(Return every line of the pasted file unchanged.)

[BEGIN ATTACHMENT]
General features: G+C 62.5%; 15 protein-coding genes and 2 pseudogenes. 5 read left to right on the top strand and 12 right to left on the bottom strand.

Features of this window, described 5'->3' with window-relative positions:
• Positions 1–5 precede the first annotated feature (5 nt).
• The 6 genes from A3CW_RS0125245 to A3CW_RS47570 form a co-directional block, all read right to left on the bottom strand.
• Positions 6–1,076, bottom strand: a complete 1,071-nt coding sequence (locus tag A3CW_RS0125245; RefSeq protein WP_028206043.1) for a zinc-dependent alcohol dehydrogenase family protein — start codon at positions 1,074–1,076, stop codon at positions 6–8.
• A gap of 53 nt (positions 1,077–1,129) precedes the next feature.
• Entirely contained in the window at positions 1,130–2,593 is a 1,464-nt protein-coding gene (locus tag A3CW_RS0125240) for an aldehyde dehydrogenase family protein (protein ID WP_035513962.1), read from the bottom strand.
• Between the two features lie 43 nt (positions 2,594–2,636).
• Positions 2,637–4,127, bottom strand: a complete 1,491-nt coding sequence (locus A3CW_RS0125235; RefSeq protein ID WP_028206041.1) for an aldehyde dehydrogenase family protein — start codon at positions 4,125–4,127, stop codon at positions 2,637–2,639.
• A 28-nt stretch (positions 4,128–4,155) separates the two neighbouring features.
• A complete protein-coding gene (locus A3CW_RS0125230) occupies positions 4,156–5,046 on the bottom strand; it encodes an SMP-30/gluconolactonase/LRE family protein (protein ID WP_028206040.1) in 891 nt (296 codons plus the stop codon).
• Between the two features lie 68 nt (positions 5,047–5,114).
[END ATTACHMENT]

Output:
General features: G+C 62.5%; 15 protein-coding genes and 2 pseudogenes. 5 read left to right on the top strand and 12 right to left on the bottom strand.

Features of this window, described 5'->3' with window-relative positions:
• Positions 1–5 precede the first annotated feature (5 nt).
• The 6 genes from A3CW_RS0125245 to A3CW_RS47570 form a co-directional block, all read right to left on the bottom strand.
• Positions 6–1,076, bottom strand: a complete 1,071-nt coding sequence (locus tag A3CW_RS0125245; RefSeq protein WP_028206043.1) for a zinc-dependent alcohol dehydrogenase family protein — start codon at positions 1,074–1,076, stop codon at positions 6–8.
• A gap of 53 nt (positions 1,077–1,129) precedes the next feature.
• Entirely contained in the window at positions 1,130–2,593 is a 1,464-nt protein-coding gene (locus tag A3CW_RS0125240) for an aldehyde dehydrogenase family protein (protein ID WP_035513962.1), read from the bottom strand.
• Between the two features lie 43 nt (positions 2,594–2,636).
• Positions 2,637–4,127, bottom strand: a complete 1,491-nt coding sequence (locus A3CW_RS0125235; RefSeq protein ID WP_028206041.1) for an aldehyde dehydrogenase family protein — start codon at positions 4,125–4,127, stop codon at positions 2,637–2,639.
• A 28-nt stretch (positions 4,128–4,155) separates the two neighbouring features.
• A complete protein-coding gene (locus A3CW_RS0125230) occupies positions 4,156–5,046 on the bottom strand; it encodes an SMP-30/gluconolactonase/LRE family protein (protein ID WP_028206040.1) in 891 nt (296 codons plus the stop codon).
• Between the two features lie 68 nt (positions 5,047–5,114).